Thursday, April 18, 2013

He found in the world without as actual what was in his world within as possible

For the last fifteen years I've thought it a criminal waste that no one really took notice of Scott Miller, the polymath frontman of Game Theory and the Loud Family. He released ten albums of varying ambition but relentless quality. Albums that I found it hard to pass on to others but that, to me, felt like a precious roadmap to the emotional tundra of a man's early twenties, just as Scott's carefully compiled album charts unlocked huge swathes of music for me and encouraged me to compile my own.

With the exception of a brief collaborative return in 2006, Scott stopped making records in 2000 - two years after I first heard his music. Through second hand shops, Amazon, kind friends and music blogs, I was able to plug all the catalogue gaps left by bad deals. The further away we became from this music being made, the easier it was to actually hear it.

But it was Scott's writing on, which never went away, that was his greatest influence on me. Answering fans and allies' questions with exacting precision, he treated pop music, art, literature and science with the same rigour and humour. His answers were gracious, thought-out and kind. When people began to write to me about my own work, I used Scott as my template. I didn't have to think about how to relate to "fans". It was easy. You treated them like smart people. You wrote back to them the way Scott Miller did.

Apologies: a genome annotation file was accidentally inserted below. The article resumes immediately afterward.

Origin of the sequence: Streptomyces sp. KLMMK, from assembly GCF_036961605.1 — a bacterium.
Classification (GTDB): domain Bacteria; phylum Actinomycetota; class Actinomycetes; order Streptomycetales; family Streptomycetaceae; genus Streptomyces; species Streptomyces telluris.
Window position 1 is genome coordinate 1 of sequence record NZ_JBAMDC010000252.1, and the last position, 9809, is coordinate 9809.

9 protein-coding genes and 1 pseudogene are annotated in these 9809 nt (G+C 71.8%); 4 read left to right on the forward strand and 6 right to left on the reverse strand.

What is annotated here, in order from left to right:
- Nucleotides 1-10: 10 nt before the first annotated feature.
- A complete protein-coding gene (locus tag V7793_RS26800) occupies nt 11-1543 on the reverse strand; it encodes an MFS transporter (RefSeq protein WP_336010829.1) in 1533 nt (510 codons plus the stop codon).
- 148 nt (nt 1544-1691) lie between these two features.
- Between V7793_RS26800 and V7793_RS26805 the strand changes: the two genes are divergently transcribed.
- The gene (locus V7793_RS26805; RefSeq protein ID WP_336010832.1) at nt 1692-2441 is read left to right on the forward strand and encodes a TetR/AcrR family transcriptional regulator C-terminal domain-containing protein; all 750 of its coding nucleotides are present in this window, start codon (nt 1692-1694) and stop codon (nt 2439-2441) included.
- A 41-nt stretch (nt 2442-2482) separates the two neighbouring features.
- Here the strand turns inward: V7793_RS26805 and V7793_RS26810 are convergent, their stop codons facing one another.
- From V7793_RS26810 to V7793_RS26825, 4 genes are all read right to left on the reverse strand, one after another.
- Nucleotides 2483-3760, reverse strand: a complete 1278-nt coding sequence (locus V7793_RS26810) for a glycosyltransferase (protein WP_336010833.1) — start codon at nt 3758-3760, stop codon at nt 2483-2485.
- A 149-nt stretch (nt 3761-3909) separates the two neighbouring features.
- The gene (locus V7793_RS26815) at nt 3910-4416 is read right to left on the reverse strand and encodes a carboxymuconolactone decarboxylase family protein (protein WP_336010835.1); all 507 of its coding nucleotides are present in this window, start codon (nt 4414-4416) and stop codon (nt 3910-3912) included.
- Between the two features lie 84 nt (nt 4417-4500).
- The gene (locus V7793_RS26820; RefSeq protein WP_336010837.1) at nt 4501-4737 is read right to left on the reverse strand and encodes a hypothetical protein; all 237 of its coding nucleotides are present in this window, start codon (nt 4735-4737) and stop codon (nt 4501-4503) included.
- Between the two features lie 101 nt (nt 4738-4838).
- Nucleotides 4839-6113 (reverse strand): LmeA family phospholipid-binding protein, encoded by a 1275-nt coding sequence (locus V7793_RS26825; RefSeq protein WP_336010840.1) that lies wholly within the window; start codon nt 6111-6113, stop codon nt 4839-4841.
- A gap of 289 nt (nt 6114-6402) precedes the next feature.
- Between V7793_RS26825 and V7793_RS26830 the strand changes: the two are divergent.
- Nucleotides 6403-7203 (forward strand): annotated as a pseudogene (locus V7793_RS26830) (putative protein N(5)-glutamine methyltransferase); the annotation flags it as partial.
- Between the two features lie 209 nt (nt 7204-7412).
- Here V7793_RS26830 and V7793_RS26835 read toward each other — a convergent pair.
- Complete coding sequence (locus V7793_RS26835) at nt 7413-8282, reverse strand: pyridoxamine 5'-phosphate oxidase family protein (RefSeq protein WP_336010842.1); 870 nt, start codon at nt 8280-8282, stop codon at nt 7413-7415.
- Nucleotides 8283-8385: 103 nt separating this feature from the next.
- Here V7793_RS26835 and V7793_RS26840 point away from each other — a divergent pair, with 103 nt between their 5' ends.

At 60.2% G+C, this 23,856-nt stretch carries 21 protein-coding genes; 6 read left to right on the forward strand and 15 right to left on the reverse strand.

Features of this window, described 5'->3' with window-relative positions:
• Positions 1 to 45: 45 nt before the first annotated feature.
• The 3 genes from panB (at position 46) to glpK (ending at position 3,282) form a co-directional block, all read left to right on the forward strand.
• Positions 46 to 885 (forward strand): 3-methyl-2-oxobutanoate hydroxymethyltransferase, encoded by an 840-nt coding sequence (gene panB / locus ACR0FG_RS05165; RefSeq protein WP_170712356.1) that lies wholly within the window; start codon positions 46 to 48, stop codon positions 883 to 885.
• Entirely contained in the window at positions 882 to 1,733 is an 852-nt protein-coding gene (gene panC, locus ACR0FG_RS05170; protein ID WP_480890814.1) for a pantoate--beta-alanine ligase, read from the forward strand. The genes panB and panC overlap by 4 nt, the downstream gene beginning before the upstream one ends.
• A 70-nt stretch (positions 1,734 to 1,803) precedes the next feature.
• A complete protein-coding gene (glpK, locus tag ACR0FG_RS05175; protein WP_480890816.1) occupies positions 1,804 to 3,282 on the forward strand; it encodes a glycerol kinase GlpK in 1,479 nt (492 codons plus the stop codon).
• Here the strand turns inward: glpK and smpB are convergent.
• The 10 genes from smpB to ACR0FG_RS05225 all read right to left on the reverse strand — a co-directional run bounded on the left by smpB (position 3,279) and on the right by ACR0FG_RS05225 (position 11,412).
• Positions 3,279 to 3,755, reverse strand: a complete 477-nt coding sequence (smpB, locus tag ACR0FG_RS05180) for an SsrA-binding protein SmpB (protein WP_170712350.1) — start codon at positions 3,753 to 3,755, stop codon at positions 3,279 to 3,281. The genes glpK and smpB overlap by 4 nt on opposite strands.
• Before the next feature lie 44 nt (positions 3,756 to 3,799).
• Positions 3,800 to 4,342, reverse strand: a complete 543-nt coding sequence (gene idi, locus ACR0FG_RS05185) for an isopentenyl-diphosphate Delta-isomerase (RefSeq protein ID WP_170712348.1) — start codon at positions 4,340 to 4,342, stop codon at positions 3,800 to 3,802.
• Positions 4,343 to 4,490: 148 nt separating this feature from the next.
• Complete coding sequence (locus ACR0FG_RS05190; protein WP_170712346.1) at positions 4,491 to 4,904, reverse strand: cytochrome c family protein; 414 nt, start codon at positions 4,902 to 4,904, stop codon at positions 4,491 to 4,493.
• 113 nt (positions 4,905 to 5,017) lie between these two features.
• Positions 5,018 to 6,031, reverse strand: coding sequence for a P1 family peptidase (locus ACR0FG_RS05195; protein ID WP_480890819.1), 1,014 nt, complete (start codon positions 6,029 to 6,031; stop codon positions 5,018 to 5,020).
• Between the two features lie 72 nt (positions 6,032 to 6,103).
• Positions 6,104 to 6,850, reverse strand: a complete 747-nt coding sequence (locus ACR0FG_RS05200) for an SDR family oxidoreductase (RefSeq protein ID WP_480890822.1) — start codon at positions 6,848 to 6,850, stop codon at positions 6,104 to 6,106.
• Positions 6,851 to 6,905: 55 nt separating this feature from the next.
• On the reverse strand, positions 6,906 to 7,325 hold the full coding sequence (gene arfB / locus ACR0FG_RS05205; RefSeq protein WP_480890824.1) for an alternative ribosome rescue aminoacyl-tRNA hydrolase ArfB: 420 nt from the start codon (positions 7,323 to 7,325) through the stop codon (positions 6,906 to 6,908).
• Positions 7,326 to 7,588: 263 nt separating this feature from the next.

His writing on music in recent years was arguably, even better. In a field where drift and posture often stand in lieu of knowledge and perspective, he made the rare distinction of having both.

Of course it would take his awful, early passing at 53 for voices to unite in support of this great, thoughtful man. Some of his answers revealed a painful self-deprecation in his awareness of the rock career arc, his withdrawal from the game to avoid pressing on to minimal return. To be told today that he was just about to come back to music was heartbreaking. But that's a selfish feeling. With the words he wrote, with the records he made, he'd done enough. He'd done more than most.

1 comment:

Anonymous said...

Thank you. A lovely reflection on a wonderful person and talent gone too soon.